Examine Ourselves

Many of the greatest theologians of all time have said this. The more they get to know God and the utter holiness of His Person, the more they see their own depravity and utter sinfulness. It humbles them to think that God did not give them what they deserved (His wrath) but He have them what they needed (mercy and grace). The more you know the Word of God, the more you’ll know the God of the Word, and the more you know the God of the Word, the more you’ll abhor yourself for the sinful person you (and I) are. If we examine ourselves and understand, we’ve got nothing to boast about, we’ll likely be less prone to pride.

Humbling Facts

The Apostle Paul humbled me when he asked the rhetorical question, “What do you have that you did not receive? If then you received it, why do you boast as if you did not receive it” (1 Cor 4:7)? The obvious answer to that is we would have nothing at all, not even life, if we did not receive it from God. We would not even have eternal life unless God has intervened in time and history in our lives (John 3:3-7; 6:44). That God would even save anyone is remarkable enough. It should humble us that God saved us when we were still ungodly, wicked sinners and even enemies of God (Rom 5:6-10). Those are God’s words, not mine! We did not deserve such mercy and grace (Eph 2:8-9), so let those facts humble us.

Conclusion

If we would do as commanded, we would look outwardly at others and esteem them better than ourselves. This means we should “Do nothing from selfish ambition or conceit, but in humility count others more significant than yourselves” (Phil 2:3). We cannot love God or people properly when we’re full of pride. We are commanded to “Love one another with brotherly affection. Outdo one another in showing honor” (Rom 12:10). To see others as more important than ourselves, is to be humble before others, but most importantly, before God. We ought to be “submitting to one another out of reverence for Christ” (Eph 5:21). That alone should slay the dragon of pride. Either we humble ourselves or God will do it for us. I don’t believe I want that latter route. Finally, before I end this, may I ask you this? Has God brought you to repentance and faith in Jesus Christ (Mark 1:15)? If not, then know that “unless you repent, you will all likewise perish” (Luke 13:5), so repent today and trust in Christ or you will face God’s judgment after death (Heb 9:27) or at the Great White Throne Judgment (Rev 20:12-15), whichever comes first.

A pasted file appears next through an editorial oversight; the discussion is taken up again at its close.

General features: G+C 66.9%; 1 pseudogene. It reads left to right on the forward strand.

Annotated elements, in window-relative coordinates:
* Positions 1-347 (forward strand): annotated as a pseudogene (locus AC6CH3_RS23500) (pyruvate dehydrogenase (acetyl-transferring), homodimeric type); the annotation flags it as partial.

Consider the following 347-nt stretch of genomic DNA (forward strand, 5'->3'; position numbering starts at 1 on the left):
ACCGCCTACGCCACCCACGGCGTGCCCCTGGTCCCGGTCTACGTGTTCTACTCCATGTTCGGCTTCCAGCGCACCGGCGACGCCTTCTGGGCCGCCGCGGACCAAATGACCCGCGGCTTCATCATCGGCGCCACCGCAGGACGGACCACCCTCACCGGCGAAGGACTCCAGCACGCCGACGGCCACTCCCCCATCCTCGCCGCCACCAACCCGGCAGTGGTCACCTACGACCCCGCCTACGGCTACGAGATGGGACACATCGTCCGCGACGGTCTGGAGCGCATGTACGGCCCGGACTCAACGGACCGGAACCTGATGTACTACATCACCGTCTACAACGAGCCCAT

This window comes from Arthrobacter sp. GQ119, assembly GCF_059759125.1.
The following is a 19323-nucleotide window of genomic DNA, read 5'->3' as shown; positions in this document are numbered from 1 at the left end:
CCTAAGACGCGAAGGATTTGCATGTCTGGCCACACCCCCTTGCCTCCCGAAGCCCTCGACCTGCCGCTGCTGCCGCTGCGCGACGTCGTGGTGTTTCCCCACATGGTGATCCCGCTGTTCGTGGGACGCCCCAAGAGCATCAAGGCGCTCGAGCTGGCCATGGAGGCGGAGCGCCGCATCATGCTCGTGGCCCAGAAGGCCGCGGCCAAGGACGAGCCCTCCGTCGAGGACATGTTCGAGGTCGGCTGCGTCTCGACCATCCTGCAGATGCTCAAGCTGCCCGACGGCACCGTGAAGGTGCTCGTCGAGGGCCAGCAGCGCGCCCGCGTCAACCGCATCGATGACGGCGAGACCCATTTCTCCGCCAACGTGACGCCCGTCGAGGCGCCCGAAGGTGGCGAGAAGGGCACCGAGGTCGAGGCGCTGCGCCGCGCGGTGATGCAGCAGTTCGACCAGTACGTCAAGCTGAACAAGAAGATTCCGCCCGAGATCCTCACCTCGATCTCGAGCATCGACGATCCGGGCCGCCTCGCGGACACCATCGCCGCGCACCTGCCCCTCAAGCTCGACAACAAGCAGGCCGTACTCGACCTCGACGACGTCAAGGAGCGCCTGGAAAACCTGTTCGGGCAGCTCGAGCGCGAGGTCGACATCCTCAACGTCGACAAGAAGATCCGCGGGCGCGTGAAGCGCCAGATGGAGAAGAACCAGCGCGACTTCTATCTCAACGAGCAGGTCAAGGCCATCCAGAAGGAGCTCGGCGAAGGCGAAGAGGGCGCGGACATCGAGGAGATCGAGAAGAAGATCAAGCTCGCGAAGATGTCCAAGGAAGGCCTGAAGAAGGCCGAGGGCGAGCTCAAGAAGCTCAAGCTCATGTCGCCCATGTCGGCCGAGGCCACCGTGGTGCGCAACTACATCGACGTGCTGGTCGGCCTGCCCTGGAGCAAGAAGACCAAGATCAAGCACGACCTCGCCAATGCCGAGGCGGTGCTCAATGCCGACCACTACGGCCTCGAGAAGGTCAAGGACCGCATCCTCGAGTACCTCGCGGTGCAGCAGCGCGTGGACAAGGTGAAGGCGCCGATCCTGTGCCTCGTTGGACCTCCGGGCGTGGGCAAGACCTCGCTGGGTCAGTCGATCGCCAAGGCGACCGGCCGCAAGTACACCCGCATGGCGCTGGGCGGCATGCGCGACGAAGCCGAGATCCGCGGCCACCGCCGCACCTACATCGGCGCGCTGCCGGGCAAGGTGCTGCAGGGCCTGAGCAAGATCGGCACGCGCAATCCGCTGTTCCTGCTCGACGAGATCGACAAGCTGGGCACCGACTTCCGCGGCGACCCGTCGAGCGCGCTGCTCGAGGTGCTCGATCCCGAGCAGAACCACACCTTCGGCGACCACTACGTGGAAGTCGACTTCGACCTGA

Here is some related reading for you: How Pride Hinders the Christian Life

Resource – Scripture quotations are from The Holy Bible, English Standard Version® (ESV®), Crossway Bibles. (2007). ESV: Study Bible: English standard version. Wheaton, Ill: Crossway Bibles. Used by permission. All rights reserved.